AllHipHop: Best memories from working with Nick Cannon and touring as Mariah’s opening act?
Kevin Writer: It was a fantastic journey. Nick was a great mentor. As an African American working in Hollywood, he really cleared the path for me and a lot of other great artists like H.E.R. and Kehlani.
Touring and writing with Mariah was a great experience. She was incredibly supportive and collaborative. One of the most humble people I’ve ever worked with, considering that she’s sold more records than almost everybody. [laughs]
AllHipHop: Talk about your work now at the intersection of music and social justice.
Kevin Writer: I think music and social justice have always had a unique connection. Throughout history music has been one of the most effective tools in the fight for a more equitable society. Music inspires people and when it’s used in this way, it oftentimes brings out the best in us. During this project, our team was literally protesting in the streets and then going to the studio to create the sound for AMEND which was a surreal experience.
The 14th Amendment, which is what Amend is all about, impacted my grandparents, my parents and now my own life. It was because of the promise of the 14th Amendment, that things like Civil Rights, same sex marriage rights, Immigration Rights and Women’s Suffrage have been able to proliferate.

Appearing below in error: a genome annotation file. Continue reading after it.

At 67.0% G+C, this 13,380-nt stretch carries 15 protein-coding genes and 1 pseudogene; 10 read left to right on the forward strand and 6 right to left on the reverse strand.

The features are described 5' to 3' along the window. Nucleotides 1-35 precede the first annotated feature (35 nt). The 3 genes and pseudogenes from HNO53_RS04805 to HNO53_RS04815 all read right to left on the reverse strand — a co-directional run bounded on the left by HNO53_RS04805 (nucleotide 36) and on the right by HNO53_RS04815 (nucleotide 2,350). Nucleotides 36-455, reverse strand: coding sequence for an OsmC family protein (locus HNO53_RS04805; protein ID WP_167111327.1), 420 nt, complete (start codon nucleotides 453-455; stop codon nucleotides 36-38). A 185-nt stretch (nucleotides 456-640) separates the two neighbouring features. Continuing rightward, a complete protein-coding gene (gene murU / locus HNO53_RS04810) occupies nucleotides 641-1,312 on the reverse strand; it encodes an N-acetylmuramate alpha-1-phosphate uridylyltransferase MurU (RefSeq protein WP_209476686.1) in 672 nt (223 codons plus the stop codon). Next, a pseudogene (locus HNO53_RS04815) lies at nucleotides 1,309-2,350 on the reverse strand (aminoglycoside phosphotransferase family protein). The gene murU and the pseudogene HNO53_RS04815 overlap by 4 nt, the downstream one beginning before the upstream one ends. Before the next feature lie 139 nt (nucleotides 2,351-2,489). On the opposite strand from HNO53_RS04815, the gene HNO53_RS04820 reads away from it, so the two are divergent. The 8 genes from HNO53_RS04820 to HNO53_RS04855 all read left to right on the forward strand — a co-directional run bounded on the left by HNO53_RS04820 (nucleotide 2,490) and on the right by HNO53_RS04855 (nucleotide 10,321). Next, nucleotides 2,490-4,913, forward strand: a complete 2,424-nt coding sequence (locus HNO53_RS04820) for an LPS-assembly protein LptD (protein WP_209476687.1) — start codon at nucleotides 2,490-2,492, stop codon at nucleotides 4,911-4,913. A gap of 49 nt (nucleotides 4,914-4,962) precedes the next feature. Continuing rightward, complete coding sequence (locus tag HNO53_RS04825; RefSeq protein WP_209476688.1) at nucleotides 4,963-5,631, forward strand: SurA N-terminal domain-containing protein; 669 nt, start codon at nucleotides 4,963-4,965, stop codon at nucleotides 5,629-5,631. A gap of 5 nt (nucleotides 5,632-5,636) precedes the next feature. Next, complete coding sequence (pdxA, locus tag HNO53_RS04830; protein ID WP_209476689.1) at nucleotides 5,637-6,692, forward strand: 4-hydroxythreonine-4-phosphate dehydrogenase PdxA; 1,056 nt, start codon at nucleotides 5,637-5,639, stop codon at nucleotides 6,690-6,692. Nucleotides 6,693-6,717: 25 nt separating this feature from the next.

AllHipHop: What does “We Are the Promise” mean to you? It’s such a powerful record.
Kevin Writer: “We Are the Promise” was birthed from a meeting with Will Smith, he kept saying that the 14th Amendment was a “PROMISE” and that the U.S. was worth fighting for, specifically because of this promise. So how does this promise get fulfilled? It gets fulfilled by us, by people who deserve to be viewed as equal in the eyes of the law and to have an equal experience. If you look at cases like Brown v. The Board of Education, Obergerfell v. Hodges or The United States v. Wong Kim Ark, the promise of the 14th Amendment is the entire backbone. “We Are the Promise” really was a battle cry that says in order for the promise to be fulfilled, we can’t depend on the government to come up with the solutions. We have to stand up, get involved in our communities, get involved in these conversations, and sacrifice so we can help fulfill that promise.